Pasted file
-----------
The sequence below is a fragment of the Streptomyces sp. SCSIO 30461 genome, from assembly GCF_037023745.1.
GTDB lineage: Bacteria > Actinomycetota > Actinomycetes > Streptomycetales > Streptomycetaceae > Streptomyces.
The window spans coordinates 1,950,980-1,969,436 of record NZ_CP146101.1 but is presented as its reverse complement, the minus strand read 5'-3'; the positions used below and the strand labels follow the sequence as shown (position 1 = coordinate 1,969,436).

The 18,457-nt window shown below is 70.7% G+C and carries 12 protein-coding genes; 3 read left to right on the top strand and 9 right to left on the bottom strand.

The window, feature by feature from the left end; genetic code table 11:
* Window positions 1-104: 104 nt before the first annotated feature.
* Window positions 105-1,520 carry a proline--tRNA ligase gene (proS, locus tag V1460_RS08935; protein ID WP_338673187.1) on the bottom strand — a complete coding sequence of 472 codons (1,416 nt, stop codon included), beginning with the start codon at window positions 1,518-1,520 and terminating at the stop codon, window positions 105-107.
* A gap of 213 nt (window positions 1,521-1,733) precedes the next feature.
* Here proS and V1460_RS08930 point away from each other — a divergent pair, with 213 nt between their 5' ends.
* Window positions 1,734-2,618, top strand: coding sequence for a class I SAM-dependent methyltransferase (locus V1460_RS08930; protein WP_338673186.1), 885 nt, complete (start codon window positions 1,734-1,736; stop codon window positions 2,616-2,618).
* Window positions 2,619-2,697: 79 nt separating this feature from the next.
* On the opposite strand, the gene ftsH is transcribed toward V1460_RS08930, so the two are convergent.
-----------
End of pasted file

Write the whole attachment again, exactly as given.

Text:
The sequence below is a fragment of the Streptomyces sp. SCSIO 30461 genome, from assembly GCF_037023745.1.
GTDB lineage: Bacteria > Actinomycetota > Actinomycetes > Streptomycetales > Streptomycetaceae > Streptomyces.
The window spans coordinates 1,950,980-1,969,436 of record NZ_CP146101.1 but is presented as its reverse complement, the minus strand read 5'-3'; the positions used below and the strand labels follow the sequence as shown (position 1 = coordinate 1,969,436).

The 18,457-nt window shown below is 70.7% G+C and carries 12 protein-coding genes; 3 read left to right on the top strand and 9 right to left on the bottom strand.

The window, feature by feature from the left end; genetic code table 11:
* Window positions 1-104: 104 nt before the first annotated feature.
* Window positions 105-1,520 carry a proline--tRNA ligase gene (proS, locus tag V1460_RS08935; protein ID WP_338673187.1) on the bottom strand — a complete coding sequence of 472 codons (1,416 nt, stop codon included), beginning with the start codon at window positions 1,518-1,520 and terminating at the stop codon, window positions 105-107.
* A gap of 213 nt (window positions 1,521-1,733) precedes the next feature.
* Here proS and V1460_RS08930 point away from each other — a divergent pair, with 213 nt between their 5' ends.
* Window positions 1,734-2,618, top strand: coding sequence for a class I SAM-dependent methyltransferase (locus V1460_RS08930; protein WP_338673186.1), 885 nt, complete (start codon window positions 1,734-1,736; stop codon window positions 2,616-2,618).
* Window positions 2,619-2,697: 79 nt separating this feature from the next.
* On the opposite strand, the gene ftsH is transcribed toward V1460_RS08930, so the two are convergent.